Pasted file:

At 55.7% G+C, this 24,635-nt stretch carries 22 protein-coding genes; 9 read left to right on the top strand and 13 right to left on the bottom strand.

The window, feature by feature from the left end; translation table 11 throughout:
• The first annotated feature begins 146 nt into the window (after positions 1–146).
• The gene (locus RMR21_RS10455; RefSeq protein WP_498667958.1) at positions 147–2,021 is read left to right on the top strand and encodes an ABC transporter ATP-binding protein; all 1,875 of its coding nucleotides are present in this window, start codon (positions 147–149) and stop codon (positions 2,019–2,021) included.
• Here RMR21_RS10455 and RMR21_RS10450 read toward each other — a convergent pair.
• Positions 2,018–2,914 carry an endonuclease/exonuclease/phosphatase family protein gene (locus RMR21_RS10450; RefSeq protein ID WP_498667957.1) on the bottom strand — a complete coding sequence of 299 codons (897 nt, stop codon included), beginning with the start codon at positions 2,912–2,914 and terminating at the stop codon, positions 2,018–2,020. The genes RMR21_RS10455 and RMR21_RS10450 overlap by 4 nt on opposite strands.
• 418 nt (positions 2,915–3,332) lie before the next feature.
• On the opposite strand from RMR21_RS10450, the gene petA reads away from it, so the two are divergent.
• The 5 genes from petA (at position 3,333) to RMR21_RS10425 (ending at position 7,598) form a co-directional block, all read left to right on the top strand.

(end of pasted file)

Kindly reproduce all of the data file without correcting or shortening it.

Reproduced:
At 55.7% G+C, this 24,635-nt stretch carries 22 protein-coding genes; 9 read left to right on the top strand and 13 right to left on the bottom strand.

The window, feature by feature from the left end; translation table 11 throughout:
• The first annotated feature begins 146 nt into the window (after positions 1–146).
• The gene (locus RMR21_RS10455; RefSeq protein WP_498667958.1) at positions 147–2,021 is read left to right on the top strand and encodes an ABC transporter ATP-binding protein; all 1,875 of its coding nucleotides are present in this window, start codon (positions 147–149) and stop codon (positions 2,019–2,021) included.
• Here RMR21_RS10455 and RMR21_RS10450 read toward each other — a convergent pair.
• Positions 2,018–2,914 carry an endonuclease/exonuclease/phosphatase family protein gene (locus RMR21_RS10450; RefSeq protein ID WP_498667957.1) on the bottom strand — a complete coding sequence of 299 codons (897 nt, stop codon included), beginning with the start codon at positions 2,912–2,914 and terminating at the stop codon, positions 2,018–2,020. The genes RMR21_RS10455 and RMR21_RS10450 overlap by 4 nt on opposite strands.
• 418 nt (positions 2,915–3,332) lie before the next feature.
• On the opposite strand from RMR21_RS10450, the gene petA reads away from it, so the two are divergent.
• The 5 genes from petA (at position 3,333) to RMR21_RS10425 (ending at position 7,598) form a co-directional block, all read left to right on the top strand.